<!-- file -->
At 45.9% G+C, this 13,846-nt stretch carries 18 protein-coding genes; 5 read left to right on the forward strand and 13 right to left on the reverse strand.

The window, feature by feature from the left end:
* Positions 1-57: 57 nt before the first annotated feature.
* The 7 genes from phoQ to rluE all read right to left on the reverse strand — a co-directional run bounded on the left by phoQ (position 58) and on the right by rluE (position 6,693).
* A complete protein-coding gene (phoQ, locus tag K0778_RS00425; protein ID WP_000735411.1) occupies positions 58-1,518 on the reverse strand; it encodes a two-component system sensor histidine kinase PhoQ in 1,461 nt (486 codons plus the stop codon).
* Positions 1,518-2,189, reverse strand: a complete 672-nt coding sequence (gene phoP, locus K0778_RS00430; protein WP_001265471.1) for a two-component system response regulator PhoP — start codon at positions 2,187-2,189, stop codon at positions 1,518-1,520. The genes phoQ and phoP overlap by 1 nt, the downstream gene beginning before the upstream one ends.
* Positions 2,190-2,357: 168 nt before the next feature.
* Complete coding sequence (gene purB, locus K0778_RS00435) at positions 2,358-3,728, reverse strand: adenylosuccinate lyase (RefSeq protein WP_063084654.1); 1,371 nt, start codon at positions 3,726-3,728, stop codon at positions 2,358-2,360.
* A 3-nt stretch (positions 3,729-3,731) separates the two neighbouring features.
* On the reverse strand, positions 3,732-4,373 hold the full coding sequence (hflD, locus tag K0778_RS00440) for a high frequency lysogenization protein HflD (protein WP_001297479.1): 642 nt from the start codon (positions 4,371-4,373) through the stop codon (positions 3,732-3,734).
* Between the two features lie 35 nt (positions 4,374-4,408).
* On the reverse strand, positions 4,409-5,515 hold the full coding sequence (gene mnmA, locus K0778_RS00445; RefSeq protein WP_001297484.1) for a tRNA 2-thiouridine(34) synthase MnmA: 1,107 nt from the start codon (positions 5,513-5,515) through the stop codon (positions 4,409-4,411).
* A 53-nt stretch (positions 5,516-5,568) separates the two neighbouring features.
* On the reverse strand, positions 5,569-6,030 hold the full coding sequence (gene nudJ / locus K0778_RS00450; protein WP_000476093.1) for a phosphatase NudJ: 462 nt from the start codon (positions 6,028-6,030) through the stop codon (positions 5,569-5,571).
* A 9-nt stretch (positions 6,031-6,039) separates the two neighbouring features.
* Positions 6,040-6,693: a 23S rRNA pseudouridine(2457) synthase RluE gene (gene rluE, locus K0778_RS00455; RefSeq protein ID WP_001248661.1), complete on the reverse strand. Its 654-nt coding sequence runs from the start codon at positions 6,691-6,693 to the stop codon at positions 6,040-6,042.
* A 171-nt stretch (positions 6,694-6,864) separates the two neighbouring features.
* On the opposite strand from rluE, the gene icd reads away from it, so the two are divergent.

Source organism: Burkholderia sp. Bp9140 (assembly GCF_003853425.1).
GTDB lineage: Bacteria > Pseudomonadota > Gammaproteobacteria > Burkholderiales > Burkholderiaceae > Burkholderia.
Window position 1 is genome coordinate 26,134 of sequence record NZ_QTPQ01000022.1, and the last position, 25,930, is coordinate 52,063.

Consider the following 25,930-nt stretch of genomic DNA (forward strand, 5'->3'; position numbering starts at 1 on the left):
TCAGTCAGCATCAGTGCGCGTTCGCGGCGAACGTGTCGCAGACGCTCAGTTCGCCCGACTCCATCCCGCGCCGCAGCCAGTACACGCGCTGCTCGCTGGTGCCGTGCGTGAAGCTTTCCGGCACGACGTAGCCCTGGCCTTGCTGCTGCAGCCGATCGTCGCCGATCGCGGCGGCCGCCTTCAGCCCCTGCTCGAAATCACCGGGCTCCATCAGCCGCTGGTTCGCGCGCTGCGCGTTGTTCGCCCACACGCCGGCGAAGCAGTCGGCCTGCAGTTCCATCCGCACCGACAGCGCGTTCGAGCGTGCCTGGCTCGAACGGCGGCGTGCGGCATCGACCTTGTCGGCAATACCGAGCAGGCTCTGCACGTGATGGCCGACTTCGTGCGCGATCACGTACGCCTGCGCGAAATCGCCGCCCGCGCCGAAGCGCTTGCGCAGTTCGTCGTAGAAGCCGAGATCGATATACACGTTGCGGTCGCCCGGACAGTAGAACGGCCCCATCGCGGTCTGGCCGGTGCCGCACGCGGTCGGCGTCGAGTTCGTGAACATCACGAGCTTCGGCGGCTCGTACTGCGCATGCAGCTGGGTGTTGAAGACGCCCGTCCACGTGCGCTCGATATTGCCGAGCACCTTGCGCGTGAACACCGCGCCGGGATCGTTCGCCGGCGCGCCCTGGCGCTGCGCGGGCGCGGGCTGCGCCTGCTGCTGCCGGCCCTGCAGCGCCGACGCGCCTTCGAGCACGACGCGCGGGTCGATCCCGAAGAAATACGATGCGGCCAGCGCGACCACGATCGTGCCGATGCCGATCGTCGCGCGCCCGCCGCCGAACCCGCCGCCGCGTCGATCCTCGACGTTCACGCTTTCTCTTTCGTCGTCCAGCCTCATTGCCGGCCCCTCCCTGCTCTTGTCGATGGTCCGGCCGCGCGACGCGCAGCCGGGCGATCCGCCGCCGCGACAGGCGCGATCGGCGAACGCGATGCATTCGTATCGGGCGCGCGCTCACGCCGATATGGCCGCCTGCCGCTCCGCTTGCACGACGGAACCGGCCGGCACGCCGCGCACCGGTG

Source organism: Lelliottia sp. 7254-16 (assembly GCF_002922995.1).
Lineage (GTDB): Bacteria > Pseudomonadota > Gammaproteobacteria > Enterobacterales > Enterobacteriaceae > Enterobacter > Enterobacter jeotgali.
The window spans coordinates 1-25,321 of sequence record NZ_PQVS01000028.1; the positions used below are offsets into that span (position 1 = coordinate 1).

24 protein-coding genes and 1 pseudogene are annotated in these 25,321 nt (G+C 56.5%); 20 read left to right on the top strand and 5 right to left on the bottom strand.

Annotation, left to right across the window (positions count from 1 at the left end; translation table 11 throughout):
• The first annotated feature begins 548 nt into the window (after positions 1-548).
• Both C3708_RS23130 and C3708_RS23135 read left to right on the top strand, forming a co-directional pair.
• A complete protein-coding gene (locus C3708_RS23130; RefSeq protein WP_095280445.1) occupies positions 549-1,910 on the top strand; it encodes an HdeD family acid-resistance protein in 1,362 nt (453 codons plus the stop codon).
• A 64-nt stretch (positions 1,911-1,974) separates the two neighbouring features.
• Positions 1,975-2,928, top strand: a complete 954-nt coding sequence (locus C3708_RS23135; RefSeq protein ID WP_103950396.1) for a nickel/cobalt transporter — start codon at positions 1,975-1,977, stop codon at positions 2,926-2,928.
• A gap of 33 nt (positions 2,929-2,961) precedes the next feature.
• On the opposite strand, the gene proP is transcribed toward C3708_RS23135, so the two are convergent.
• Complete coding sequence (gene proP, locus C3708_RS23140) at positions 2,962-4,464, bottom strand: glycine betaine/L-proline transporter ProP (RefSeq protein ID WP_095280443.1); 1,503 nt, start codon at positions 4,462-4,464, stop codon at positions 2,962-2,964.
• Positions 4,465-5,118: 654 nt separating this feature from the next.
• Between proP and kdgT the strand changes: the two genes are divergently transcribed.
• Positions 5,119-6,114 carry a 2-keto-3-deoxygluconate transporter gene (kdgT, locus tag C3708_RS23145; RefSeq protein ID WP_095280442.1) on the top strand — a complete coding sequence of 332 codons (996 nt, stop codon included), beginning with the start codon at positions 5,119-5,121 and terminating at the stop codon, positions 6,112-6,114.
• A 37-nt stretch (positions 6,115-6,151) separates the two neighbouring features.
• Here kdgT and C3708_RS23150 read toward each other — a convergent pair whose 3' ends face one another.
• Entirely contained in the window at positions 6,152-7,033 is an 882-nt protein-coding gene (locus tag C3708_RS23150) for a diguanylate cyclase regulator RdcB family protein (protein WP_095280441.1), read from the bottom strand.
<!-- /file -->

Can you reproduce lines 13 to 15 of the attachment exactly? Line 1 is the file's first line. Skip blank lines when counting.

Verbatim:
* A 53-nt stretch (positions 5,516-5,568) separates the two neighbouring features.
* On the reverse strand, positions 5,569-6,030 hold the full coding sequence (gene nudJ / locus K0778_RS00450; protein WP_000476093.1) for a phosphatase NudJ: 462 nt from the start codon (positions 6,028-6,030) through the stop codon (positions 5,569-5,571).
* A 9-nt stretch (positions 6,031-6,039) separates the two neighbouring features.